This morning, nearly 10 months after it was argued, the D.C. Circuit finally handed down its decision in Obama v. Klayman—the government’s appeal of Judge Leon’s December 2013 ruling that had held that the pre-USA FREEDOM Act metadata program violated the Fourth Amendment. The three D.C. Circuit judges produced four opinions, but here’s the nutshell:

  1. The panel (Brown, Williams, & Sentelle, JJ.) unanimously (a) held that the case was not mooted by the enactment of the USA FREEDOM Act; and (b) that the district court’s injunction could not stand;
  2. Judge Brown concluded that the plaintiffs had not met the “higher burden of proof required for a preliminary injunction” with regard to their standing, and so remands to the district court to give the plaintiffs an opportunity to meet that burden;
  3. Judge Williams largely agreed with that part of Judge Brown’s analysis, and “join[ed] Judge Brown in remanding to the district court for it to decide whether limited discovery to explore jurisdictional facts is appropriate”; and
  4. Judge Sentelle concluded that the plaintiffs clearly lacked standing and could not cure that defect on remand, and so the case should be dismissed.

Given the intervening passage of the USA FREEDOM Act, the practical impact of today’s decision is limited at best (and leaves one to wonder what the heck took so long). The case will go back to the district court, but one has the sense that the plaintiffs will have a hard time meeting the burden that Judges Brown and Williams have imposed—and so the merits of the challenge to the pre-USA FREEDOM Act program will go unreached, at least in the D.C. courts.

But lest folks think the story ends there, the underlying theory behind each of the three judges’ standing analysis could have significant implications in future cases seeking to challenge secret government programs, and, perhaps, in all cases seeking preliminary injunctive relief. Below the fold, I explain why.

Here’s the basic problem: Courts have long assumed that, the further a case goes along, the more specificity plaintiffs must show in demonstrating their standing. Thus, standing at the motion-to-dismiss stage is usually analyzed a bit more liberally than standing at, for example, the summary judgment stage. The reason for this is obvious enough: At the motion-to-dismiss stage, it would be unfair to impose upon plaintiffs a requirement to support their claims with evidence that could not yet have been adduced. That calculus necessarily changes on the far side of discovery.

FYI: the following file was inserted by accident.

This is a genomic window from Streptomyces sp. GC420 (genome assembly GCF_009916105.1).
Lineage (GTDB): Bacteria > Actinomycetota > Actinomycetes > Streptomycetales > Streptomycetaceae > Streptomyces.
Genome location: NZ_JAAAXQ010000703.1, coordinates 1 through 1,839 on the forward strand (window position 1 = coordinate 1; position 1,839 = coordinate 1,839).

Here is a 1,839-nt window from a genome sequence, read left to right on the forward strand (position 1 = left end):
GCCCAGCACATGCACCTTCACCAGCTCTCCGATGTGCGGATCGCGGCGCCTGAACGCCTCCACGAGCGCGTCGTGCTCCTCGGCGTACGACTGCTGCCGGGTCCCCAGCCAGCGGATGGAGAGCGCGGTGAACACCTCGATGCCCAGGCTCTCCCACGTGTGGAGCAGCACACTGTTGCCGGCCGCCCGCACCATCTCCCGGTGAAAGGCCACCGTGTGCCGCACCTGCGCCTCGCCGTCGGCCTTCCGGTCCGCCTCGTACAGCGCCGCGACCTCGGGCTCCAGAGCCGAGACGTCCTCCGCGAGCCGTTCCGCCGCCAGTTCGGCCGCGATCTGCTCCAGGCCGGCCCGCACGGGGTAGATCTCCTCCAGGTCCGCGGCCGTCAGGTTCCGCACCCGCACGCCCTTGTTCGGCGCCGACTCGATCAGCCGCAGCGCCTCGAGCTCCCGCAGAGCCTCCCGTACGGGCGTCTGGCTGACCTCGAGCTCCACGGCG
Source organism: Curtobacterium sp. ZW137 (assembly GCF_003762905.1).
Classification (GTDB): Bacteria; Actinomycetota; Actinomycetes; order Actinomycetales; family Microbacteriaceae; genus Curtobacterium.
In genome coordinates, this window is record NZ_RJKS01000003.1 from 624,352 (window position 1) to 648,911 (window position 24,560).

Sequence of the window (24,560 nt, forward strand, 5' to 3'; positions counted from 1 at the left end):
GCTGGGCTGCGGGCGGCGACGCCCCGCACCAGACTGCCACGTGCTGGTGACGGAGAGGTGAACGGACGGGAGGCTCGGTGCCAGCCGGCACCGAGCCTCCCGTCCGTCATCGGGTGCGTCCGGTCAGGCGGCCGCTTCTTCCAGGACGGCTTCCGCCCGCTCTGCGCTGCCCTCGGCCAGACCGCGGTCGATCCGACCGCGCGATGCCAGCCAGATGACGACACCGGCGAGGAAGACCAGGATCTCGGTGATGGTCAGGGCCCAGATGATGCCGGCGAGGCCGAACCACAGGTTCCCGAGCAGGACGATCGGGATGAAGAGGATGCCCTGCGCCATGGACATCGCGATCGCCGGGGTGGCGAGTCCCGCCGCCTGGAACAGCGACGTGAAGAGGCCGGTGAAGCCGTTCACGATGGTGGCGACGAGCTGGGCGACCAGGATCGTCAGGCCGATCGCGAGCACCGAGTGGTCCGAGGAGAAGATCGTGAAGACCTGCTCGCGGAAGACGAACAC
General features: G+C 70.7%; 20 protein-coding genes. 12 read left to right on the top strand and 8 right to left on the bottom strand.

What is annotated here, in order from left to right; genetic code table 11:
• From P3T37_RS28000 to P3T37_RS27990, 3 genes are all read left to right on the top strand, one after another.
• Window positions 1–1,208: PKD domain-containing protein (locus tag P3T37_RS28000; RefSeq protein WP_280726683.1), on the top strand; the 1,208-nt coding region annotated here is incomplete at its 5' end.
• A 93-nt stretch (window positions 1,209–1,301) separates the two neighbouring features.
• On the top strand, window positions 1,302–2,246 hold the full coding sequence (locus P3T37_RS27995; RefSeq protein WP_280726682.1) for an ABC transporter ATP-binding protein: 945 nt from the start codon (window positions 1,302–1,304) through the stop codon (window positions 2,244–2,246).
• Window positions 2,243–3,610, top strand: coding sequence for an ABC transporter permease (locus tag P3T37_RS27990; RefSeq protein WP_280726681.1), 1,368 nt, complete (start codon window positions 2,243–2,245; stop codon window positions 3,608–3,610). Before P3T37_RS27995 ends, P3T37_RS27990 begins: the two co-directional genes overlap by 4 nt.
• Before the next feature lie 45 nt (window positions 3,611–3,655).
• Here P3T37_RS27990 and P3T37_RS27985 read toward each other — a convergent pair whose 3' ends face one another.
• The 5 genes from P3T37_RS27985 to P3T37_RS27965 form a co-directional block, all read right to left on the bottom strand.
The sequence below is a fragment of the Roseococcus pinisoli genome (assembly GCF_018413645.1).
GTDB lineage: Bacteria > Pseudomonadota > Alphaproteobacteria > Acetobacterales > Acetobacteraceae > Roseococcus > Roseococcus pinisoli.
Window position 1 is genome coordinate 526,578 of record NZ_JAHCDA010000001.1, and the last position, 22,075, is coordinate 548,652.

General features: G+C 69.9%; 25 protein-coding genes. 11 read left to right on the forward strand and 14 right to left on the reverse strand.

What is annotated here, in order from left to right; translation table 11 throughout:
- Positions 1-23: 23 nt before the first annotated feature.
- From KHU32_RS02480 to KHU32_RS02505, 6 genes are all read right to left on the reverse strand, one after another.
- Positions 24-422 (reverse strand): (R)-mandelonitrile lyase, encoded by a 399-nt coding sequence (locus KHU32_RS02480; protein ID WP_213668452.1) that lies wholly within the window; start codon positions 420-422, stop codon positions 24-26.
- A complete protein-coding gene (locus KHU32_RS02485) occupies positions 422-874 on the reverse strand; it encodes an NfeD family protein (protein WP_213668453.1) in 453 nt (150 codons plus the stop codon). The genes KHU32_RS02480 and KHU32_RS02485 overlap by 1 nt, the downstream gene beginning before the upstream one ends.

The fact that plaintiffs are seeking a preliminary injuction shouldn’t alter that analysis. Yes, plaintiffs must show a likelihood of success on the merits—but that goes to whether interim relief is justified, not whether the plaintiffs have standing sufficient to invoke the court’s jurisdiction (which must be independently assessed). And the D.C. Circuit itself had previously said so, based on the Supreme Court’s earlier decision in United States v. SCRAP. Here’s Judge Mikva in Nat’l Wildlife Fed’n v. Burford (“Burford I”):

[Defendant] argues that the [Plaintiff’s] standing should not be viewed from this more generous [motion-to-dismiss] perspective because there is a preliminary injunction at issue. This argument is flawed. In SCRAP itself, the standing issue came before the trial court in exactly the same way as in this case—on motions to dismiss and for a preliminary injunction. The Court made clear that the defendants could not complain that the allegations in the plaintiff’s complaint were not specific enough.

It’s certainly true that the Supreme Court’s standing jurisprudence has gotten far more skeptical since SCRAP—and that Clapper v. Amnesty International, in particular, raises serious questions about the standing of plaintiffs like Klayman. But neither Judge Brown nor Judge Williams (nor Judge Sentelle, for that matter) offered any explanation for why those cases (about how standing is proven in general) also allow the court to raise the standing threshold in the specific context of resolving a motion for a preliminary injunction—especially when the law of the circuit seems to expressly foreclose such a move. Indeed, the only citation Judge Williams offers in support of his analysis is his own dissenting opinion in Burford I!

So in other words, in a case that has clearly been overtaken by events, and through fractured, seriatim opinions, the D.C. Circuit has both (1) made it harder for plaintiffs to demonstrate standing in suits challenging secret government programs; and (2) made it harder for all plaintiffs to demonstrate standing sufficient to obtain a preliminary injunction in all civil litigation.

One wonders, in retrospect, if we’d have been better off with a holding that the appeal was mooted by the USA FREEDOM Act…